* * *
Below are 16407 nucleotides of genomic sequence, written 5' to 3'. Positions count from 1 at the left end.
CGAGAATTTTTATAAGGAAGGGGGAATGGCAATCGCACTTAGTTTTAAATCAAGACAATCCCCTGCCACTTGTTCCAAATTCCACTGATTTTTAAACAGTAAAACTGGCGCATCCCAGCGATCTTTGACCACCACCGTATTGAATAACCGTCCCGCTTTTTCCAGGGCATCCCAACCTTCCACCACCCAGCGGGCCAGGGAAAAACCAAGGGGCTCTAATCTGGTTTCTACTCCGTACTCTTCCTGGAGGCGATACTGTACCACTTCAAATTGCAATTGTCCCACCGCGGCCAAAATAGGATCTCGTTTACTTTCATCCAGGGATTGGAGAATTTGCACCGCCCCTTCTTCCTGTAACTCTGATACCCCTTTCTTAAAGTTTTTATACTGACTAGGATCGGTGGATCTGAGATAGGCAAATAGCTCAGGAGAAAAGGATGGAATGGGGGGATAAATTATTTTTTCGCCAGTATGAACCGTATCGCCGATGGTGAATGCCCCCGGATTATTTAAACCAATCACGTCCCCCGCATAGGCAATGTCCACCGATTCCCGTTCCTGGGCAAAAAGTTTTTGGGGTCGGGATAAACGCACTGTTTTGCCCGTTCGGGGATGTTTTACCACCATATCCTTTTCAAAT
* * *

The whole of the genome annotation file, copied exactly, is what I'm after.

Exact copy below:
Below are 16407 nucleotides of genomic sequence, written 5' to 3'. Positions count from 1 at the left end.
CGAGAATTTTTATAAGGAAGGGGGAATGGCAATCGCACTTAGTTTTAAATCAAGACAATCCCCTGCCACTTGTTCCAAATTCCACTGATTTTTAAACAGTAAAACTGGCGCATCCCAGCGATCTTTGACCACCACCGTATTGAATAACCGTCCCGCTTTTTCCAGGGCATCCCAACCTTCCACCACCCAGCGGGCCAGGGAAAAACCAAGGGGCTCTAATCTGGTTTCTACTCCGTACTCTTCCTGGAGGCGATACTGTACCACTTCAAATTGCAATTGTCCCACCGCGGCCAAAATAGGATCTCGTTTACTTTCATCCAGGGATTGGAGAATTTGCACCGCCCCTTCTTCCTGTAACTCTGATACCCCTTTCTTAAAGTTTTTATACTGACTAGGATCGGTGGATCTGAGATAGGCAAATAGCTCAGGAGAAAAGGATGGAATGGGGGGATAAATTATTTTTTCGCCAGTATGAACCGTATCGCCGATGGTGAATGCCCCCGGATTATTTAAACCAATCACGTCCCCCGCATAGGCAATGTCCACCGATTCCCGTTCCTGGGCAAAAAGTTTTTGGGGTCGGGATAAACGCACTGTTTTGCCCGTTCGGGGATGTTTTACCACCATATCCTTTTCAAAT